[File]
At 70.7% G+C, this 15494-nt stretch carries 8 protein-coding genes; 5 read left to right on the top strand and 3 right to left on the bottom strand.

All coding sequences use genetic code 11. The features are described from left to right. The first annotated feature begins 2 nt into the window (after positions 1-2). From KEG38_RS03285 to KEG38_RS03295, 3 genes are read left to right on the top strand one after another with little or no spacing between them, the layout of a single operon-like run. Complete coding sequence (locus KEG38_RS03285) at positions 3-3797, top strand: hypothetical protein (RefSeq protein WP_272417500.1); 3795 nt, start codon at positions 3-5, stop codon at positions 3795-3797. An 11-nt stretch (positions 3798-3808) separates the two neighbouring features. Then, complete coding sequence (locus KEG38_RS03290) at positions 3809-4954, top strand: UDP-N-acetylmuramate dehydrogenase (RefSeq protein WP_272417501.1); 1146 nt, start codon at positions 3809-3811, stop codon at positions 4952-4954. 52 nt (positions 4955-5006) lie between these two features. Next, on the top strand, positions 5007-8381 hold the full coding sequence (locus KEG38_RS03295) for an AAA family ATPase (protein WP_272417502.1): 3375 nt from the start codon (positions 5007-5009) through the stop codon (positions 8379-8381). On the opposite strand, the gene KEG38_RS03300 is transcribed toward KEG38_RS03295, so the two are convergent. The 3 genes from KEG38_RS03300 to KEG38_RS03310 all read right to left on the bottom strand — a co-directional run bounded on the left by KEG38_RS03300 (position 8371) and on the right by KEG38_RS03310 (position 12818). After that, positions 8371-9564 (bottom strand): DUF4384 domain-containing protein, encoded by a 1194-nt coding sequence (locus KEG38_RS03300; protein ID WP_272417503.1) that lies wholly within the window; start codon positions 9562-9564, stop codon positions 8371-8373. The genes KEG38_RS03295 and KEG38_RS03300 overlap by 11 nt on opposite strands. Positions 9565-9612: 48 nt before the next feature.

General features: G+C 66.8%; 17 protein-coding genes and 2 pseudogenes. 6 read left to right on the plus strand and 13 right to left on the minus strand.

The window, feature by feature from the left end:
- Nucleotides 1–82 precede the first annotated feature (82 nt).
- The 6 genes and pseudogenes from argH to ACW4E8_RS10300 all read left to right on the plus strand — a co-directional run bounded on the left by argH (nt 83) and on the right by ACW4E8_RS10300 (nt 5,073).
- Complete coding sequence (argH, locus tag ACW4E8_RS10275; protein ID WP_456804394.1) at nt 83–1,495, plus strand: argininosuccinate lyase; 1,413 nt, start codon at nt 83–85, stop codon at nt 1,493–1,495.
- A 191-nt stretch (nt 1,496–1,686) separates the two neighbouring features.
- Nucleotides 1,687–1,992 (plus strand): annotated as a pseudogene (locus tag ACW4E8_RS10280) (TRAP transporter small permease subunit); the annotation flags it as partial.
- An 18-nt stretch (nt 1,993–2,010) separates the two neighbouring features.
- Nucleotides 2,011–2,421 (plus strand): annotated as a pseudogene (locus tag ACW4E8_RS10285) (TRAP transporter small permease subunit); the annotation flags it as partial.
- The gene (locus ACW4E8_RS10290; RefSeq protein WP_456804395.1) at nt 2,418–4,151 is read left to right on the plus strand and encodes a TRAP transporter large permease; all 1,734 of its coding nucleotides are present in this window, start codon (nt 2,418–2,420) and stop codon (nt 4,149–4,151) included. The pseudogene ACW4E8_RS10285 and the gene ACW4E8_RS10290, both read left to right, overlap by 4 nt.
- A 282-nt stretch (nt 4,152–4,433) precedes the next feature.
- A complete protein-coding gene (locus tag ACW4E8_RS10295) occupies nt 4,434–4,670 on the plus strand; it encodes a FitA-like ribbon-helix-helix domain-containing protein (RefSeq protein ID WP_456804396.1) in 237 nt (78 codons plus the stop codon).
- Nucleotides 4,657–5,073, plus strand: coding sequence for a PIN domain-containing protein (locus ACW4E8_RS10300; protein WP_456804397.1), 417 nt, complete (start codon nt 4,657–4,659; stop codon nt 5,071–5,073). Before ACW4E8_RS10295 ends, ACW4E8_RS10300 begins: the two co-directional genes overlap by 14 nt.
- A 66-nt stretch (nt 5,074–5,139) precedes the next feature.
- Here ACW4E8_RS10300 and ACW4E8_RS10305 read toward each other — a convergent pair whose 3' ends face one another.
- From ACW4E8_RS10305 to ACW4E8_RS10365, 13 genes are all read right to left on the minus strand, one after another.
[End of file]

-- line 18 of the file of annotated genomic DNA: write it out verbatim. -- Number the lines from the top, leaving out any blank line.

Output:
- From ACW4E8_RS10305 to ACW4E8_RS10365, 13 genes are all read right to left on the minus strand, one after another.